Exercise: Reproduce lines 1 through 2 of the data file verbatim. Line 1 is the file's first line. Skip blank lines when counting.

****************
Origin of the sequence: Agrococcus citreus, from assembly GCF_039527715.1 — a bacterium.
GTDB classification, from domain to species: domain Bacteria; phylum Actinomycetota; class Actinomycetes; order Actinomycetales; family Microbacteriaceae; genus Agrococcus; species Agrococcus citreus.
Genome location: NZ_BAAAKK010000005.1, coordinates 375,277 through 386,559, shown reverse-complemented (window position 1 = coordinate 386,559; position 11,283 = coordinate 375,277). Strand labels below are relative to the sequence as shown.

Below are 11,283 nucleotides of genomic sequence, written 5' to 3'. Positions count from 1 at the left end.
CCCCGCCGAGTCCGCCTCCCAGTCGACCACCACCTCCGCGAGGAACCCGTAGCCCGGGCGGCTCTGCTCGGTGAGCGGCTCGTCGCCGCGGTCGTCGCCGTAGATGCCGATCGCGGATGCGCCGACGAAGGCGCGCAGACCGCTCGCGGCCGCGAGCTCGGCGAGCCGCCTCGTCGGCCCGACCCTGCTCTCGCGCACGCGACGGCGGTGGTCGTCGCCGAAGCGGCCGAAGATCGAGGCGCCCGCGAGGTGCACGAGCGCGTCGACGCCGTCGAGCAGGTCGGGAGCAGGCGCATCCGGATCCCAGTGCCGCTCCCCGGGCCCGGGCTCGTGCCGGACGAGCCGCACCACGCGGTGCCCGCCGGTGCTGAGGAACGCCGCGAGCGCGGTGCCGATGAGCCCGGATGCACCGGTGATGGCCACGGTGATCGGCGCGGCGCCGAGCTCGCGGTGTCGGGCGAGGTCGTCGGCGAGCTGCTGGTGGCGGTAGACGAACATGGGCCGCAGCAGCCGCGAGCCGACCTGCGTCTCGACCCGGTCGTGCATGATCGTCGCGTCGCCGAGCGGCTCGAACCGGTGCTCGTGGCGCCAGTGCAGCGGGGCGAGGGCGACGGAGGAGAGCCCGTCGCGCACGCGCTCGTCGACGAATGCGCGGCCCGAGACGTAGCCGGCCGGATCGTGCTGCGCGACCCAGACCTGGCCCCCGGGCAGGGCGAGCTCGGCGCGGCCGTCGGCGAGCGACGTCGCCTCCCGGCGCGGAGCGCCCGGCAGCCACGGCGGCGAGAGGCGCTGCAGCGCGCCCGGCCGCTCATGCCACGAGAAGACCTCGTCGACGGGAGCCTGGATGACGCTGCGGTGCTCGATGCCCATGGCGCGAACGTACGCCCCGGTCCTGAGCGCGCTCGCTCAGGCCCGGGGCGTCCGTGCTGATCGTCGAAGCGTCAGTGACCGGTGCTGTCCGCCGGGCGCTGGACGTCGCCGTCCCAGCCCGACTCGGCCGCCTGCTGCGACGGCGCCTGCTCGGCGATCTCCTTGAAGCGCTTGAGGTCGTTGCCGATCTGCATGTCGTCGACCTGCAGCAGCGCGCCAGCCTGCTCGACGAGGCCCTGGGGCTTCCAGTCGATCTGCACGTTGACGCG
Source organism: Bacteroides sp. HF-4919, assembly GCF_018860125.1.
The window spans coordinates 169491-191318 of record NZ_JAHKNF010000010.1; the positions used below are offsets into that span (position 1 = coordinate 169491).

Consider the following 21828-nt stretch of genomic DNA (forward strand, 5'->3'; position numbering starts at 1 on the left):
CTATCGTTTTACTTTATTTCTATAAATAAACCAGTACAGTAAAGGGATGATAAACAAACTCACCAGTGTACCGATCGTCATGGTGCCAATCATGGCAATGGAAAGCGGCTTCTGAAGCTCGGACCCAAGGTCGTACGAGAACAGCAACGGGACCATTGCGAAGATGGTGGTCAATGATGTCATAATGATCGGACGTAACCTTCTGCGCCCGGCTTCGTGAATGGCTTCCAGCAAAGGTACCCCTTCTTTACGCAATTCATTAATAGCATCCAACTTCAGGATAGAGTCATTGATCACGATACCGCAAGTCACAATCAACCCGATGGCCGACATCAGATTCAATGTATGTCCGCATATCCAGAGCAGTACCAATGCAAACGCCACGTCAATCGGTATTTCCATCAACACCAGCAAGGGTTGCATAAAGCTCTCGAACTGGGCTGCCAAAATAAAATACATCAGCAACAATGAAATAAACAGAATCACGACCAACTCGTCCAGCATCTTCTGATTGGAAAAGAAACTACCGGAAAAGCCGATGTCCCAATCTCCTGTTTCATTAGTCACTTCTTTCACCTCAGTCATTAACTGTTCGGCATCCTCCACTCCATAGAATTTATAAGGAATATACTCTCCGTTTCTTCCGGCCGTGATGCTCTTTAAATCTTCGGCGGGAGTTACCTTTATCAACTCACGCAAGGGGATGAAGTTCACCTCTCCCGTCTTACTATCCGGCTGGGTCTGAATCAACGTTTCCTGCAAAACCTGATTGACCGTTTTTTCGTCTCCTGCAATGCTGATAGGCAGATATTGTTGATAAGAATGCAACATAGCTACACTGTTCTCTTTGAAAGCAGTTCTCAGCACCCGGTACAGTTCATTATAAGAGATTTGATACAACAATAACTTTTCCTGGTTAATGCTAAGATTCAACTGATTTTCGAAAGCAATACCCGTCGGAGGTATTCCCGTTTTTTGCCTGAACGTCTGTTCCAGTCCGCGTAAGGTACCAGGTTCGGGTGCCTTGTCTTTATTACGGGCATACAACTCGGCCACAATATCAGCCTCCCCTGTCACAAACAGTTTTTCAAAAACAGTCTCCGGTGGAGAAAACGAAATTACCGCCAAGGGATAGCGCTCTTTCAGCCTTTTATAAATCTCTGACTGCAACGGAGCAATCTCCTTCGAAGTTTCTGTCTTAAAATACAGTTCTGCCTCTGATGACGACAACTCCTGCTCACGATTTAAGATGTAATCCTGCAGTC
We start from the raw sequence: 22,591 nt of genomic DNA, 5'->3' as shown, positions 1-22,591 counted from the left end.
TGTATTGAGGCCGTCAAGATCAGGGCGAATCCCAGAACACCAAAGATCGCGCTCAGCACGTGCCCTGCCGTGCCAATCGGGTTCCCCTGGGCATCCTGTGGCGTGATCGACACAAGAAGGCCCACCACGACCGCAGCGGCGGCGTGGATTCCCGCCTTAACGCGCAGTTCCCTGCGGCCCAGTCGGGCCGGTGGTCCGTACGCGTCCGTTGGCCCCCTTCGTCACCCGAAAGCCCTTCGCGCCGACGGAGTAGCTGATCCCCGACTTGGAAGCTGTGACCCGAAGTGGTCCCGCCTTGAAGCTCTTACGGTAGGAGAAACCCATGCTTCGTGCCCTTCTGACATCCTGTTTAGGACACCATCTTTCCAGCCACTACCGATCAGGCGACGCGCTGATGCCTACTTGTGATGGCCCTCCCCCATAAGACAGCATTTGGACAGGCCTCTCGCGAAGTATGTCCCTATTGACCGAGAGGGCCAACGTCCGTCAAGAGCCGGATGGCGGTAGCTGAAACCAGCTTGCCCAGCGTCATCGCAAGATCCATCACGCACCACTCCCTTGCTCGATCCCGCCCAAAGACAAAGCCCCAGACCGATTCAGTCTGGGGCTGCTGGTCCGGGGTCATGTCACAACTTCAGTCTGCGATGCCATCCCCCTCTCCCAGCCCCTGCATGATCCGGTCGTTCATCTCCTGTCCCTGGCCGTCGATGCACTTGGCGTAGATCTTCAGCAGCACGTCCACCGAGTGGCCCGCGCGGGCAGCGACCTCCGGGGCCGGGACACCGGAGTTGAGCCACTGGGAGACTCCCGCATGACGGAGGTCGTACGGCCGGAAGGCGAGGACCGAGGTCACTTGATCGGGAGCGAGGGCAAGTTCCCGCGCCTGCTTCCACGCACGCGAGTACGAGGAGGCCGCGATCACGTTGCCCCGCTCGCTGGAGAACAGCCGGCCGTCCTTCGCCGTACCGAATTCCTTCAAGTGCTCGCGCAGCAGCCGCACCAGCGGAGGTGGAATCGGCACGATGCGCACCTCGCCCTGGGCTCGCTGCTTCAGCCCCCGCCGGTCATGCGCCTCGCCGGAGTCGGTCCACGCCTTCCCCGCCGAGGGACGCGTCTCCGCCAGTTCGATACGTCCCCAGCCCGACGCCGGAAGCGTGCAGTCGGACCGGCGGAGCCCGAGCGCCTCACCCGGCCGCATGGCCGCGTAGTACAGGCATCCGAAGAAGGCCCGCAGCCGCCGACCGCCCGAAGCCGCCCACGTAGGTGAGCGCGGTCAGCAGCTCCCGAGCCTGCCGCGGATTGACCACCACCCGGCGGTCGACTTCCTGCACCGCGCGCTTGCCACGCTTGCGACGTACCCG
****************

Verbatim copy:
Origin of the sequence: Agrococcus citreus, from assembly GCF_039527715.1 — a bacterium.
GTDB classification, from domain to species: domain Bacteria; phylum Actinomycetota; class Actinomycetes; order Actinomycetales; family Microbacteriaceae; genus Agrococcus; species Agrococcus citreus.